Pakistan’s Sewage Works Show How Far We’ve Still Got To Go With Polio

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Here in the rich countries we hardly even think of polio these days. Back when oldsters like me were young it was still a memory but one kept at bay by Jonas Salk’s polio vaccine. For the generation before it was a horror that swept through the population crippling, paralysing and even killing children. The memory of how awful it was has gone – although we might occasionally think of those like Julian Critchley struck down in old age by post-polio syndrome.

Out there in the wilds things are not so good. As with smallpox there’s been an international campaign to try to rid the world of it entirely. There seems to be no animal reservoir for polio. So, if we wipe it out, just the once, in all humans then it’s gone, entirely and completely. The vaccine is easy enough to administer, this should be possible – as with smallpox.

Our problem is that there are reservoirs of it still. Places where vaccination is not going to plan, like Pakistan:

Extensive environmental surveillance by the Pakistan Polio Eradication Programme has detected poliovirus in the sewage of 10 cities in the last month. According to results shared by the National Emergency Operations Centre, the presence of the poliovirus was confirmed in sewage samples collected from Rawalpindi, Faisalabad, Lahore, Karachi, Sukkur, Killa Abdullah, Quetta, D.I. Khan, Peshawar and South Waziristan in January.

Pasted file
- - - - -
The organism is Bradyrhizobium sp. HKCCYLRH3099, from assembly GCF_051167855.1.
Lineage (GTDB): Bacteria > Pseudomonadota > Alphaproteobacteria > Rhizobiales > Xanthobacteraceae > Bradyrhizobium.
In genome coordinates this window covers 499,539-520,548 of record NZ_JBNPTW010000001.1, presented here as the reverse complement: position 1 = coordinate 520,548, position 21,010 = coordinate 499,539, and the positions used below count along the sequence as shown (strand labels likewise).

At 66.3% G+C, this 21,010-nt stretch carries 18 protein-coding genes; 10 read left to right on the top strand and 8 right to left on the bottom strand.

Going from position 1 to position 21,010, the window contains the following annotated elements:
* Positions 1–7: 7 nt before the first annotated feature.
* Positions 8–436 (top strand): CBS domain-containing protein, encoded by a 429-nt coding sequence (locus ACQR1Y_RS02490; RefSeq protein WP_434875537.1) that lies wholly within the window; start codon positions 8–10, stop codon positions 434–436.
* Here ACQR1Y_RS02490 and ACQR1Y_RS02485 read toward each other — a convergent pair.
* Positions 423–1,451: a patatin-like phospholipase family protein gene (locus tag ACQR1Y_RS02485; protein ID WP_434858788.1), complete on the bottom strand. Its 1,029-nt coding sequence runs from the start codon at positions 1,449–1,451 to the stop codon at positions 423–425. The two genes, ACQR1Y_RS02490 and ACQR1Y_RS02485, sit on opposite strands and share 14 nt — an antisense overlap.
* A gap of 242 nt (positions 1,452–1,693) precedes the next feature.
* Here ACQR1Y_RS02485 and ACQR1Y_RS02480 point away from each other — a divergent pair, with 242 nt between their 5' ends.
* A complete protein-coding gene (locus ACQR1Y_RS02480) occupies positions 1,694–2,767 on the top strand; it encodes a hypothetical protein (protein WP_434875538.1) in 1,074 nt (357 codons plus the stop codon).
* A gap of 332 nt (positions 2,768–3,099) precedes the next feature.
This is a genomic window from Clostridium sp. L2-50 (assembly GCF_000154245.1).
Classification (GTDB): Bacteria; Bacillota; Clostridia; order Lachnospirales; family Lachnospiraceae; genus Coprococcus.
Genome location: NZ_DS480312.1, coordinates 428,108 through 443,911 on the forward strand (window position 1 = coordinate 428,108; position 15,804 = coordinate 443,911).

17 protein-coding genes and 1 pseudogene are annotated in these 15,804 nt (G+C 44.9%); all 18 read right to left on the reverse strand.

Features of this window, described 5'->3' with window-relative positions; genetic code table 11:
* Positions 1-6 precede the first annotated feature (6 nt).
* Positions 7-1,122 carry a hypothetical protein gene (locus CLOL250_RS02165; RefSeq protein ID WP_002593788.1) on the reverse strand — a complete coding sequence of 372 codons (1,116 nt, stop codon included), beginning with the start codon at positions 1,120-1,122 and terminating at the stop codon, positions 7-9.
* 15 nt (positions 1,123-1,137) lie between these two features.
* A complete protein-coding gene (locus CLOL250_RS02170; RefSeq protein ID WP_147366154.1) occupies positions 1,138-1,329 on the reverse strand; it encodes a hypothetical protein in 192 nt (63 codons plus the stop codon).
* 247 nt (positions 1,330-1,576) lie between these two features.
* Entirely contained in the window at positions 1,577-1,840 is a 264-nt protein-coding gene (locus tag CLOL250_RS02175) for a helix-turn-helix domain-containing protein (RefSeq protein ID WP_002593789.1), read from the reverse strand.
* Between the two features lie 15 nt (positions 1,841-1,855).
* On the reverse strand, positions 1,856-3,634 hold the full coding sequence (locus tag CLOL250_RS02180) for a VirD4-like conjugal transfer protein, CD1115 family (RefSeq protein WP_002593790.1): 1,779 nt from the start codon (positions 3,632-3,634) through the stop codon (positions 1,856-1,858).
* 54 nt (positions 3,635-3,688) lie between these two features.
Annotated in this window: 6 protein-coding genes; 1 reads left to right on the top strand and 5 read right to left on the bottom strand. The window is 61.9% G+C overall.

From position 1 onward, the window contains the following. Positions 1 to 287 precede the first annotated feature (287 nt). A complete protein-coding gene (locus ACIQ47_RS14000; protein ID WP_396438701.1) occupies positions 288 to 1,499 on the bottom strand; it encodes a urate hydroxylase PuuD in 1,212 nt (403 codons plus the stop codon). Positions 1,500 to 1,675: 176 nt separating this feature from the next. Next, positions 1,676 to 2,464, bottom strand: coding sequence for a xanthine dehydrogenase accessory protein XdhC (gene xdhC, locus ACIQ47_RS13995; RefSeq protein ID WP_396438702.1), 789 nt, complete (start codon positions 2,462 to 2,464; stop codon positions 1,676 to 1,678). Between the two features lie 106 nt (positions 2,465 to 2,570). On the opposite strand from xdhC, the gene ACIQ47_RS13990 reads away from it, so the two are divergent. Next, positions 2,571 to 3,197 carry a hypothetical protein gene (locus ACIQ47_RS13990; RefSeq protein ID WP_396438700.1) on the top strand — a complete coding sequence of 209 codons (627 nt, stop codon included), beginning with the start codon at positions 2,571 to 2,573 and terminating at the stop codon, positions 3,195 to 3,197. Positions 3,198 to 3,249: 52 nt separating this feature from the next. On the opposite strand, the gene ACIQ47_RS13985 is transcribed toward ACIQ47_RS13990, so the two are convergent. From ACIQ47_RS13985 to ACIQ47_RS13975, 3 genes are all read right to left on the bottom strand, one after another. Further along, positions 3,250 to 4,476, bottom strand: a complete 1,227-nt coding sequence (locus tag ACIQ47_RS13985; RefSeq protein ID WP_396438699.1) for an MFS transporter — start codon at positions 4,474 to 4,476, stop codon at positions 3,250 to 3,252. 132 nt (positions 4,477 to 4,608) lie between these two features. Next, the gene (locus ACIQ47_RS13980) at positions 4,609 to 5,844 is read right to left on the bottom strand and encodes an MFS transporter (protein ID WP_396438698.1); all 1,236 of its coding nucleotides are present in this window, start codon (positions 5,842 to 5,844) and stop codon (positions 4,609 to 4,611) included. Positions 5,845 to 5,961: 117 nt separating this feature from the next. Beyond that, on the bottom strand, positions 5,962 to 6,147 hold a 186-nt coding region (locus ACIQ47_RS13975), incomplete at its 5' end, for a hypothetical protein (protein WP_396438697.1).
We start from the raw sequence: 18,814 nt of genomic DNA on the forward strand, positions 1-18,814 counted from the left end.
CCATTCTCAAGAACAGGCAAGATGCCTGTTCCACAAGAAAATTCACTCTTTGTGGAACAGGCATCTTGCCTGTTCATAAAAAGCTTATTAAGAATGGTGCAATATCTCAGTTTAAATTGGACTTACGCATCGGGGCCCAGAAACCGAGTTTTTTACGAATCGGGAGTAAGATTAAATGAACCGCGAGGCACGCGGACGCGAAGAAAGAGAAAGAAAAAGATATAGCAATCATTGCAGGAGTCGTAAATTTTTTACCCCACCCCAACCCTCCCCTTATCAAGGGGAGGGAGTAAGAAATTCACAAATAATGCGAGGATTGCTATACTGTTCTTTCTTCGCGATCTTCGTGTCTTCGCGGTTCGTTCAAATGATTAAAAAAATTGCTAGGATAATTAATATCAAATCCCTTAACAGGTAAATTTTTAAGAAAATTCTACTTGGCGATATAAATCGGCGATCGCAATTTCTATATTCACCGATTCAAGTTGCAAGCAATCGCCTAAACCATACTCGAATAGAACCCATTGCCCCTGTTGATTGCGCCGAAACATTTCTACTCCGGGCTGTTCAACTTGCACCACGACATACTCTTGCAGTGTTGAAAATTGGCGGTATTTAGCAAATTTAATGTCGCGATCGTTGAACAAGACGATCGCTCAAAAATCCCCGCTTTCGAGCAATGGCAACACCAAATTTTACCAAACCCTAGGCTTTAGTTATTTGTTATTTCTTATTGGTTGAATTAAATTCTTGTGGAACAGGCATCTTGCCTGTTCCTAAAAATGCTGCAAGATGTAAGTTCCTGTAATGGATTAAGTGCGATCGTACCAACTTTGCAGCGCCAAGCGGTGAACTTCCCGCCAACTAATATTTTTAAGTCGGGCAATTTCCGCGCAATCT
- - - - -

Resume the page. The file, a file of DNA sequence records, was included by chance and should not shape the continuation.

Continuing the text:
The polio virus does concentrate in excreta. It’s still true that we are warned to be careful changing nappies of those who have just had the vaccine. Sewage works are therefore where to go to survey the population. And it’s there:

A polio case can be reported in any city due to the frequent movement of people from one city to another, but the presence of the virus in sewage water means that a vaccination campaign in the area did not meet its target. The presence of the virus in sewage water also shows that the immunity level of local children has fallen and they are at risk of the disease.

Given the interconnections of the modern world we cannot just hope to wipe polio out locally. Sure, that’s a good start, but we want to make sure that it’s really gone everywhere. Matters aren’t helped by certain clerics in certain places – not Pakistan particularly, I think instead of Afghanistan and parts of Nigeria – claiming that the vaccination is all a plot against religion. But what we’re trying to do is drive that other species, poliovirus itself, extinct. And that really does mean killing it all, everywhere.